Second, Singaporeans today still have strong notions of men being the family’s breadwinner or main income provider. The nature of the conducting profession in Singapore is fluid; a high-paying stable income is not easily guaranteed, making the job less appealing to men who need the job security. A conductor’s working hours depend on their schools - each with a unique schedule for their students; rehearsals are typically after classroom hours or on specified co-curricular days. Full-time choral directors could have up to 8 choirs from primary, secondary and junior-college levels, and the autonomy choral directors can exercise over their time allow them to accommodate as many rehearsal with different schools as long as their schedules permit. As choral conductors are classified as Co-curricular Activities (CCA) instructors under the Ministry of Education, during school holidays, exam periods, pre-competition or pre-performance the frequency of rehearsals vary according to the demands of schools and the readiness of the choir. As such, most Choral Directors receive hourly rates, or sign teaching contracts with their schools; these contracts are individually negotiated and largely depend on budget and availability of funds given to the choir.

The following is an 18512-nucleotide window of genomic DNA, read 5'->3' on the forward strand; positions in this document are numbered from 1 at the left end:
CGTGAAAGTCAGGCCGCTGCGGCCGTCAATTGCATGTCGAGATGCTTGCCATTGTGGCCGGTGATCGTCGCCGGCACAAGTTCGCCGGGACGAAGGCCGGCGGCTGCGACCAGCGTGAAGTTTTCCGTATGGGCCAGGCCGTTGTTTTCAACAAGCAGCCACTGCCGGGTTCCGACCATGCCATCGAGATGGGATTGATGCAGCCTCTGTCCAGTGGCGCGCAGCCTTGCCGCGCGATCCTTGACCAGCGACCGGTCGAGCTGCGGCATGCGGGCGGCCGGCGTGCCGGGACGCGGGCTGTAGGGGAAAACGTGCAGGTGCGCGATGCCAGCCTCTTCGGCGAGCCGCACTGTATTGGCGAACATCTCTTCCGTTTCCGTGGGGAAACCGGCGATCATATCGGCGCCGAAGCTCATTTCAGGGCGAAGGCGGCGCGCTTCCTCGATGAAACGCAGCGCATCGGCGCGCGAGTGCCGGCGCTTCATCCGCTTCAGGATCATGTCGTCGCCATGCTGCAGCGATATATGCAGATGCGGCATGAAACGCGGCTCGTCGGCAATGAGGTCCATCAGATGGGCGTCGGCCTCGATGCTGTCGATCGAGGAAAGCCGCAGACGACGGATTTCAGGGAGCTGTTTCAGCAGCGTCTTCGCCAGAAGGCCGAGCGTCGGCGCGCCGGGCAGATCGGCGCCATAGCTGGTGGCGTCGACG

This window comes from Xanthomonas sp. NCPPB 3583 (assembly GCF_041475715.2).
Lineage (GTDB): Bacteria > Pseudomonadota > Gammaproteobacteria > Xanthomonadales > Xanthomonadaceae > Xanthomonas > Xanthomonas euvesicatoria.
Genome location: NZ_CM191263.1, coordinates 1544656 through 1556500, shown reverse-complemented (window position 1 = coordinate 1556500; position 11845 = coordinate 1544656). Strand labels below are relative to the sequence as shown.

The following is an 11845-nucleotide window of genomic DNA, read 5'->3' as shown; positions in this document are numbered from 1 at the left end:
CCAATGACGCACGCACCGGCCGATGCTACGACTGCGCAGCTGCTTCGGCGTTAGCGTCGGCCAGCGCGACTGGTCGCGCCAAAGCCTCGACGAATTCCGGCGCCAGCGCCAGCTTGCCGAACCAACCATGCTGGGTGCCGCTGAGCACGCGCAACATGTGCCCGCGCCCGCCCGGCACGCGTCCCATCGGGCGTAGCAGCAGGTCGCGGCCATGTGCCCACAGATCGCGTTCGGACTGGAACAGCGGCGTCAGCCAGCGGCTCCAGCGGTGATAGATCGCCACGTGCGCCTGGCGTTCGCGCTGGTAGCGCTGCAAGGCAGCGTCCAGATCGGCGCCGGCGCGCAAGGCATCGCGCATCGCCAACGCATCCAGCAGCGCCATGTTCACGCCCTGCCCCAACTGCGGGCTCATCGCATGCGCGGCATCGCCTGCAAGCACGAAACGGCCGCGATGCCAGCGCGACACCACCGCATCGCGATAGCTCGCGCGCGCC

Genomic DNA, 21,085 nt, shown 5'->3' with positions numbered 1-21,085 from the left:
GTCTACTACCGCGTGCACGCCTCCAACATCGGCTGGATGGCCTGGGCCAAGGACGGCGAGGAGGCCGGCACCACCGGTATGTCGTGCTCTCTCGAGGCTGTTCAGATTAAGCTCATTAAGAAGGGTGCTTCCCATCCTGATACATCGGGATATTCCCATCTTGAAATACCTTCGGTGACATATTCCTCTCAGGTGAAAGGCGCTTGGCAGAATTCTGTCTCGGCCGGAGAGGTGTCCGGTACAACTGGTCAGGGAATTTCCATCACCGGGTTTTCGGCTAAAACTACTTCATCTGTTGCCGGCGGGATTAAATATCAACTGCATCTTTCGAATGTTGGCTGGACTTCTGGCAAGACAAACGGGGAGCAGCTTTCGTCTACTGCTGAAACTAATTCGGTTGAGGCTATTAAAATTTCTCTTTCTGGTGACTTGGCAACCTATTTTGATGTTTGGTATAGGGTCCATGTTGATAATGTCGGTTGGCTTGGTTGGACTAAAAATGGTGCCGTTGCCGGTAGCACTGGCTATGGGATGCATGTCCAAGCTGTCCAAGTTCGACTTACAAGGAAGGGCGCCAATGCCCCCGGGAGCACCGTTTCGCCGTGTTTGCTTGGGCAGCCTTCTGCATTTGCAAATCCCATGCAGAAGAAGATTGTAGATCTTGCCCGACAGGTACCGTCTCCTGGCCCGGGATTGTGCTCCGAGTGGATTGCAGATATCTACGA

In the best schools with strong musical heritages and high aesthetic cultures, the best choral directors are sought to train the students to attain high levels of excellence. Students engage in choral exchanges with fellow choirs, participate in overseas competitions for exposure and put up ticketed performances in classy venues such as Esplanade and Victoria Concert Hall (Tham, 2003).
It is not surprising then that we catch glimpses of Taylorism (1934) in the interactions between conductors, their choirs and the schools. Even though this is an artistic setting, Frederick Taylor’s principles of scientific management manifest themselves subtly in the conductor’s work. Where they can afford, conductors hold stringent auditions to select only the best singers into their choirs, they institute ‘sectionals’ (the individual meetings of the different sections (soprano, alto tenor, bass) of the choir to learn their respective music parts) preceding rehearsals so they can delve immediately into the music without wasting time teaching notes… In fact in some schools, principals begin the term by communicating their goals and aspirations (like a public performance or a SYF gold award) for their choirs, so conductors and their choirs can continually work towards achieving better results.